- Food - Being so close to home, I don’t need to carry a lot of food. In reality, I may not need any food at all but I am preparing for the unknown. It is easy for me to add a few high-calorie protein bars to my get home bag. They are low cost, lightweight, and would provide enough nutrients for me to get home if I needed to take a longer route or wait out a situation.
- Communication - I have put this lower on my list for a few reasons. I always have my cell phone with me. If there is a cell signal, then I will have communication with my loved ones. If I am needing to use my get home bag, then I would guess that there is not going to be a signal. My wife and I have a get-home plan and a backup meeting point. If there are no phones, then we will depend on these plans for finding each other.
- Knife - This almost seems like something I don’t need to mention but a knife has countless uses. I keep a small knife with me all of the time and also keep an additional knife in my get home bag. It is always good to have redundancy.
- Light/Headlamp - Daylight may tie up most of my time at work but during the winter months it is dark before I leave work to go home. I keep a headlamp in my get home bag as it is multi-use and I can wear it if I am running and it keeps my hands free.
- Wet Wipes - Wet Wipes may seem like a bit of a luxury but they are actually great to have for many reasons. Sanitation is important, especially in a survival situation. Wet Wipes are also great for keeping yourself clean and keeping your tools clean as well.
- Shelter/clothing - I put this item at the end of my list because I don’t plan on carrying a shelter. What I will add to my get home bag is additional clothing to make sure I am warm. During the Spring and Summer months, this will be a waterproof jacket. During the Winter months, I will replace the waterproof jacket with a compressed down jacket. Having a beanie and some gloves in the bag year round doesn’t add a lot of weight and may come in handy during Summer nights as well as in Winter conditions.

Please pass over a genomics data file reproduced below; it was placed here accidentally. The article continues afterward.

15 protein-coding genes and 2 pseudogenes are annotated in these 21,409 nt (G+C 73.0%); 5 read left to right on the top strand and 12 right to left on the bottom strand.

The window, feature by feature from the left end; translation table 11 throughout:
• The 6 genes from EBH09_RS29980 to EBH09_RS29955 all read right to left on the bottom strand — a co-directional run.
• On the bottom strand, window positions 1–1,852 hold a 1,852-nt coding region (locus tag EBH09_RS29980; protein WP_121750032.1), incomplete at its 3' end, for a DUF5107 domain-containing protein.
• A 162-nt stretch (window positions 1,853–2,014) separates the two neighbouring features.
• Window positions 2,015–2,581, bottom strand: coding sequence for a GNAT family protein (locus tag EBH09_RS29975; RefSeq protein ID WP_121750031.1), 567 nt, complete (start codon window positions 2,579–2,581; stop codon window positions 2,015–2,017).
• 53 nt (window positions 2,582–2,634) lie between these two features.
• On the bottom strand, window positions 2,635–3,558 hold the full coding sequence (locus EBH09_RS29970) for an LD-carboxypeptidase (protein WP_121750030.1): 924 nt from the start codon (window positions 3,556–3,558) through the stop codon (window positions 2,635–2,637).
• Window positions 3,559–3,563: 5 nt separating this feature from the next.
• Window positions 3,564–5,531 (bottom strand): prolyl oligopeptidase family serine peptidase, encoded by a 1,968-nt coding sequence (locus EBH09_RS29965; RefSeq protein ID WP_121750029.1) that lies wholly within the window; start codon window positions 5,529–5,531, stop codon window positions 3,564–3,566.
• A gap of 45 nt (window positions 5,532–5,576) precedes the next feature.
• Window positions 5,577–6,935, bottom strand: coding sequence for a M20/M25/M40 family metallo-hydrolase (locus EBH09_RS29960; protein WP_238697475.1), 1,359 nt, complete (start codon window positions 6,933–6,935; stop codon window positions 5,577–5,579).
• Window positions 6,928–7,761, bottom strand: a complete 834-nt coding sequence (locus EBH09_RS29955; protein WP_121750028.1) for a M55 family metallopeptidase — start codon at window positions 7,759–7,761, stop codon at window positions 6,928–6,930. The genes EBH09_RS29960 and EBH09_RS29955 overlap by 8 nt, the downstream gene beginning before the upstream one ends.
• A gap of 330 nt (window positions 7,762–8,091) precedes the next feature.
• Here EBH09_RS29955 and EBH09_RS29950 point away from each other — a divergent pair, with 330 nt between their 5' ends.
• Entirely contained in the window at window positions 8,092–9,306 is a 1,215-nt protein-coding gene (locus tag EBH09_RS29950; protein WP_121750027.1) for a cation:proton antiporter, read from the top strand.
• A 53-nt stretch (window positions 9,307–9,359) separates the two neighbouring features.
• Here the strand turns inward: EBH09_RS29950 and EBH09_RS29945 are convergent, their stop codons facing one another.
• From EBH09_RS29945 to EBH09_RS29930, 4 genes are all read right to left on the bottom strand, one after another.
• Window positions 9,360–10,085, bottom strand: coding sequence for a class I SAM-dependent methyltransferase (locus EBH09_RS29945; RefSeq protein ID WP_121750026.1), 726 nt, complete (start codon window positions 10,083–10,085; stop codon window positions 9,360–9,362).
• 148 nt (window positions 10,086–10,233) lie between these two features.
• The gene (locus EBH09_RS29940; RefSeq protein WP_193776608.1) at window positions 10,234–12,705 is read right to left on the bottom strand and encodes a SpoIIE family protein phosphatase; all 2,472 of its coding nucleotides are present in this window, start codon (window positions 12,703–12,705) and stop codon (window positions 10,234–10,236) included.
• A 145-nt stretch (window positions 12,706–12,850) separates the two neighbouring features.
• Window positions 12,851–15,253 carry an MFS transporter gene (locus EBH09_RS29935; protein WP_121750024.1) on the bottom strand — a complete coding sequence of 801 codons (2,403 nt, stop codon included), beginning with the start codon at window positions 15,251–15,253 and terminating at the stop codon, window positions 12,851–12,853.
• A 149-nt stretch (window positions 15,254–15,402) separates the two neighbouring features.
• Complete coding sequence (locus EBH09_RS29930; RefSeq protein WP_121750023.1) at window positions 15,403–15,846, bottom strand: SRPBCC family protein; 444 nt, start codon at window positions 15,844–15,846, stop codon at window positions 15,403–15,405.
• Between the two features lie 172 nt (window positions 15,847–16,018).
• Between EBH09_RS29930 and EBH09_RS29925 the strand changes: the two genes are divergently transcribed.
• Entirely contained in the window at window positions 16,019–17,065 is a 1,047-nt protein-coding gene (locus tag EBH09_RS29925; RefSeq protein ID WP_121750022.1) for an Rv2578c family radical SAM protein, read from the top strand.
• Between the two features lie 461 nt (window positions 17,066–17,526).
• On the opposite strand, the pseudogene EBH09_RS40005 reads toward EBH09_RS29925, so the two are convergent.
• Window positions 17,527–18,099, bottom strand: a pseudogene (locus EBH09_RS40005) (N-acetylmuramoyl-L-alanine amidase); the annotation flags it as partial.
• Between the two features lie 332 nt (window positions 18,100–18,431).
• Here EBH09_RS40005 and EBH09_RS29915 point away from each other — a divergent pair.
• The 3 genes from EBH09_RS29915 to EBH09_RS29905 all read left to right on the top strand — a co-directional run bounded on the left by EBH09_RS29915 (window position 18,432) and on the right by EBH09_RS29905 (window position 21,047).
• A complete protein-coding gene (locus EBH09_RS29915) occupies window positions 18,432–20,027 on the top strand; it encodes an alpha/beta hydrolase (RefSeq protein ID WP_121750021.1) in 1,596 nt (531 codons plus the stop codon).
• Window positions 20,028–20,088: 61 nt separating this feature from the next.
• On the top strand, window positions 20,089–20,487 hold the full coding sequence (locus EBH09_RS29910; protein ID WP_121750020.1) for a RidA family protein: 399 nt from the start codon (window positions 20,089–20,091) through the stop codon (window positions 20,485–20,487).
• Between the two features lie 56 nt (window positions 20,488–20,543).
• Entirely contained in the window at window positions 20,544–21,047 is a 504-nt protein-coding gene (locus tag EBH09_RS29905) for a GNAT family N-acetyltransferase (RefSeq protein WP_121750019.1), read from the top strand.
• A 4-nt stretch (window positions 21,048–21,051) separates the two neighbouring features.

- Miscellaneous - There a few things that come and go in my get home bag. Some of these include a paracord bracelet on the outside of my bag, a pen, a Sharpie, a notebook, and a small battery pack. I don’t consider any of these a requirement for my bag but they are all lightweight, beneficial, and may come in handy.
What bag do I use?
I don’t think there is necessarily a “right” bag for a get home bag. The bag needs to fit your individual needs. Obviously, I work for 3V Gear and have a choice of any of our bags. They all have their specific uses but for my needs, I chose the Outlaw Gear Slinger. I chose this bag because of its size, its versatility, and quick access. The bag is large enough to hold all of my gear, even if I am carrying a down jacket. At the same time, the compression strap condenses the bag down so everything isn’t flopping around. Plus, with the stabilizer strap, I am able to really synch down the pack. I can run with this pack and it isn’t bouncing around on my back. I also chose this bag in the coyote tan color. Most of my bags and backpacks are black, so I chose coyote tan because I wanted the bag to stand out. As this is the only bag I have in this color, I will be able to recognize it immediately, even if I have other bags or gear in my car.
Let us know what you carry in your get home bag and why you chose the items you did. We may feature you in a future blog article.
Great article, keeps the supplies to a minimum and within reason. Seeing lots of lists lately including the kitchen sink. Only thought on your bag would be a reflective safety vest, few ounces but very visible.
Very well written article and I like the reasons behind carry items. Thank you for sharing your knowledge.